Tamoxifen for men therapy in male infertility
Tamoxifen for men with idiopathic oligozoospermia. An oligozoospermia decreased number of spermatozoa in semen. In humans it accounts for 40-50% of infertility. It affects approximately 7% of all men. Male infertility is commonly due to deficiencies in the semen, and semen quality is used as a surrogate measure of male fecundity.
More than 90% of male infertility cases are due to low sperm count or poor quality sperm, according to research. Sperm-related problems , such as weak sperm that don’t move quickly enough. They are not formed properly, or that the seminal fluid may be too thick thus preventing easy motility.
Other causes of male infertility may be due to anatomical or psychological problems, hormonal imbalances and possibly genetic defects.
Tamoxifen citrate therapy in male infertility. The combination of tamoxifen plus testosterone was reported to improve the sperm situation. Tamoxifen citrate plus T undecanoate treatment produced a satisfactory improvement of total sperm number, motility, and functional sperm fraction after 3 and 6 months.
The testosterone undecanoate with tamoxifen citrate enhances the effects of each agent given independently on seminal parameters in men with idiopathic oligozoospermia.
What is Tamoxifen
A medication that is used to prevent breast cancer in women and treat breast cancer in women and men. Available as a generic medication. It is listed on the World Health Organization’s of Essential Medicines. It blocks the actions of estrogen, a female hormone. Certain types of breast cancer require estrogen to grow.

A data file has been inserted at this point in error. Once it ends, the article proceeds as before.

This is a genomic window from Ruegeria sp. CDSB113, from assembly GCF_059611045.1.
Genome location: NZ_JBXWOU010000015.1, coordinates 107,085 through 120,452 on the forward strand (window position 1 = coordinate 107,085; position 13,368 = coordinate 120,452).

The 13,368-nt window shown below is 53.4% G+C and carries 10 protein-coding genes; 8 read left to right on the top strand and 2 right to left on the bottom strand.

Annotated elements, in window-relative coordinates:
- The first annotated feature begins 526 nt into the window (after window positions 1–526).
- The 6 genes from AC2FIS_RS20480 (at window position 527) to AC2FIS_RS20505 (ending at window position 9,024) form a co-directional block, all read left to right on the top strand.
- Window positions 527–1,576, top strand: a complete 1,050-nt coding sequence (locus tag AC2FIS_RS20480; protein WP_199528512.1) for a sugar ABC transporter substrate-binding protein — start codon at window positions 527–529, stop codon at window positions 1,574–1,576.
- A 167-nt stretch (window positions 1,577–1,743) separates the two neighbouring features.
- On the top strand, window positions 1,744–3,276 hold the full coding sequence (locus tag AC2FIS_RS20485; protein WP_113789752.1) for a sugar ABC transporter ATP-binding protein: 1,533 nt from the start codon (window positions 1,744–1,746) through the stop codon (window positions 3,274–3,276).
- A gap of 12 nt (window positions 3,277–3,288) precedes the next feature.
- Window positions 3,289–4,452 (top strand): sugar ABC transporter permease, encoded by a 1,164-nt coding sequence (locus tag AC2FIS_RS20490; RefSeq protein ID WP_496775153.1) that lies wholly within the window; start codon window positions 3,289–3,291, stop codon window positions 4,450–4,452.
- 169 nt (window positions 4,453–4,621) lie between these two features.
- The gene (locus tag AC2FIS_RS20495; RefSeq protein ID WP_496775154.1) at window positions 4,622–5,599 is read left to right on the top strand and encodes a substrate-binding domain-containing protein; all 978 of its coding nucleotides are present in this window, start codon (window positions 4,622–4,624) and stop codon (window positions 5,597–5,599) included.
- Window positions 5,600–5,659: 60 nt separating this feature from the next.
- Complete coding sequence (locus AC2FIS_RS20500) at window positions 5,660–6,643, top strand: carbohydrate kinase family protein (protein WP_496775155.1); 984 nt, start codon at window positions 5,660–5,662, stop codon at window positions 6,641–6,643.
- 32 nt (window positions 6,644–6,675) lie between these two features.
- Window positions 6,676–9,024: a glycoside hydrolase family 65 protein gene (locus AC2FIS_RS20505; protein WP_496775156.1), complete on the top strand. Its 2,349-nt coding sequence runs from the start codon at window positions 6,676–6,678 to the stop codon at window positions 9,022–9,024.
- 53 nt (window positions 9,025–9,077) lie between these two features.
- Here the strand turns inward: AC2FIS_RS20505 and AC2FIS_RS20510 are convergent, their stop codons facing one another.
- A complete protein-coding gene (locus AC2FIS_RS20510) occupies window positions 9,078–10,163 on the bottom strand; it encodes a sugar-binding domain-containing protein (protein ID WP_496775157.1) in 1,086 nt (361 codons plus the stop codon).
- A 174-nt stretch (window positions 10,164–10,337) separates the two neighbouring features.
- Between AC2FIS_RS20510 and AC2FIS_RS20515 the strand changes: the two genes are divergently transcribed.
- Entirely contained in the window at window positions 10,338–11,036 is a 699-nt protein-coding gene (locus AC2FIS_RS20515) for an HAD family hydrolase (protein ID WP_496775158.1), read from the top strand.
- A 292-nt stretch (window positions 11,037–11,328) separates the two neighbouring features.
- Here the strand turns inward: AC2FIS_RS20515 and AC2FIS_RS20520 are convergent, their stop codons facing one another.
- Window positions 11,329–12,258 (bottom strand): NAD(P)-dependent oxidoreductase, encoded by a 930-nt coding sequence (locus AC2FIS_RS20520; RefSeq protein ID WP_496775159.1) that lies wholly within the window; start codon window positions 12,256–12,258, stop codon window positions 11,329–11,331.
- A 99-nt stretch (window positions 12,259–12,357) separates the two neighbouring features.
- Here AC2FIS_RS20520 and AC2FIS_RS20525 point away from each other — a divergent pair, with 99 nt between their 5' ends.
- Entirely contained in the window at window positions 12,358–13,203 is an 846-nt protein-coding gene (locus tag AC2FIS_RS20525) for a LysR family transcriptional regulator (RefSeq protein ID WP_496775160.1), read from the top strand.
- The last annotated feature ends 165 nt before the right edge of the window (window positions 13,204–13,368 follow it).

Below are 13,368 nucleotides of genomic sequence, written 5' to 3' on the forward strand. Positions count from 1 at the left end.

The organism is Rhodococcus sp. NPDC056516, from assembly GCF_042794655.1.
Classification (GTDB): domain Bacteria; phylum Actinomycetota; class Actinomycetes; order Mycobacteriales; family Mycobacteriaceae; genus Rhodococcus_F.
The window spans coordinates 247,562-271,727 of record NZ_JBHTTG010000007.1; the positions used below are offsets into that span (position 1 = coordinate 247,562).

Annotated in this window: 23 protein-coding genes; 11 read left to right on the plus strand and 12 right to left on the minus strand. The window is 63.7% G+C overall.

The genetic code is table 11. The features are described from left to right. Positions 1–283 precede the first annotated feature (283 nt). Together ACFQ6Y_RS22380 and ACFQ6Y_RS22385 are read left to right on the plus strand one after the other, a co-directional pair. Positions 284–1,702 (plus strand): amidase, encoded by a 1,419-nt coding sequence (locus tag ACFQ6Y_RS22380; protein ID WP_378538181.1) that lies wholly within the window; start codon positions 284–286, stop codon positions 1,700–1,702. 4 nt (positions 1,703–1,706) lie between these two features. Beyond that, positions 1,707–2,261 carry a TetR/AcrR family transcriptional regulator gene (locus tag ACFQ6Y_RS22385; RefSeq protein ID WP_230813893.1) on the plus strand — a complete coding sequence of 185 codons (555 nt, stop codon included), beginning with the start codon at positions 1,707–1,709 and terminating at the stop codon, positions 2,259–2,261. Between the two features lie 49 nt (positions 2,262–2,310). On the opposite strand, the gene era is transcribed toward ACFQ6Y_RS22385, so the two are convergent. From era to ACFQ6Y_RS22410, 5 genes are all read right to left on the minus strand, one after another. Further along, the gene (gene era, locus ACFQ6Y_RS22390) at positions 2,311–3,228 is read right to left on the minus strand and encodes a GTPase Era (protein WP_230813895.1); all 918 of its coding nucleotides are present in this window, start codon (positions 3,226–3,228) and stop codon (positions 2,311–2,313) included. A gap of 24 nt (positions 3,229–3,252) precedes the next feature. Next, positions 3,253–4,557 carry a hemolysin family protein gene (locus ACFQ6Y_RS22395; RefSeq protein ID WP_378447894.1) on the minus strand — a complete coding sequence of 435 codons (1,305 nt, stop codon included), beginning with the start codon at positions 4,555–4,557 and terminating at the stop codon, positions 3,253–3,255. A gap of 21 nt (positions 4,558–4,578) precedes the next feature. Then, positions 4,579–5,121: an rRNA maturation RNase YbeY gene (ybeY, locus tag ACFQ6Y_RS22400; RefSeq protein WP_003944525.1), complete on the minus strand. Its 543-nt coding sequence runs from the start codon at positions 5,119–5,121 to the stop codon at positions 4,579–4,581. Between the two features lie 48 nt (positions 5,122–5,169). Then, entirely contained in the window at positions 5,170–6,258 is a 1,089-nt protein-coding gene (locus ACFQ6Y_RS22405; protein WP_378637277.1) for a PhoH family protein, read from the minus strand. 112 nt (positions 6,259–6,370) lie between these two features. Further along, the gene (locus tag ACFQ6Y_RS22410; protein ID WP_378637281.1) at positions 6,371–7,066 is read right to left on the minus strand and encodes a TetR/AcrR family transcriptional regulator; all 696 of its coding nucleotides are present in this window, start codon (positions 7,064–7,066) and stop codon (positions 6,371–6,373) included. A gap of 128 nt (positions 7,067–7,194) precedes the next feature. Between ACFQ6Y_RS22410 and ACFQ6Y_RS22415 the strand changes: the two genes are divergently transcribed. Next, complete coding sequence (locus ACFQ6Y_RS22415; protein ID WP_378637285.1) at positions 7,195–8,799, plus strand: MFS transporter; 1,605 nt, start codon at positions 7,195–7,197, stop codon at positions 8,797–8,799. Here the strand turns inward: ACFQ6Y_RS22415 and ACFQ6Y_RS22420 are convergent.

Tamoxifen is one of three drugs in an anti-angiogenetic protocol developed by Dr. Judah Folkman, a researcher at Children’s Hospital at Harvard Medical School in Boston.
How does tamoxifen work in treating breast cancer?
Tamoxifen is currently used for the treatment of both early and advanced estrogen receptor (ER)-positive (ER+) breast cancer in pre- and post-menopausal women. The most effective and safe medicines needed in a health system. Although antibiotic resistance is a growing concern in the past few years as the clinicians are over using these meds in their patients. Last year, the World Health Organization warned that we are heading toward a “post-antibiotic era” unless more is done to tackle the issue.
As a prodrug, having relatively little affinity for its target protein, the estrogen receptor (ER). It is metabolized in the liver by the cytochrome P450 isoform CYP2D6 and CYP3A4 into active metabolites such as 4-hydroxytamoxifen which have 30–100 times more affinity with the ER than tamoxifen itself.
Also used to prevent estrogen-related gynecomastia
Tamoxifen is used to prevent estrogen-related gynecomastia, resulting from elevated estrogenic levels. It is taken as a preventative measure in small doses, or used at the onset of any symptoms such as nipple soreness or sensitivity. Other drugs are taken for similar purposes such as clomiphene citrate and the anti-aromatase drugs which are used in order to try to avoid the hormone-related adverse effects. Tamoxifen is also sometimes used to treat or prevent gynecomastia in sex offenders undergoing temporary chemical castration.
Tamoxifen side effects include a small increased risk of uterine cancer
Some cases of lower-limb lymphedema have been associated with the use of tamoxifen, due to the blood clots and deep vein thrombosis (DVT) that can be caused by this medication. Resolution of the blood clots or DVT is needed before lymphedema treatment can be initiated.
Tamoxifen may also cause non-cancerous changes in the uterus. In some women, it may increase the risk of blood clots or endometrial cancer. Tamoxifen for men/ Image Source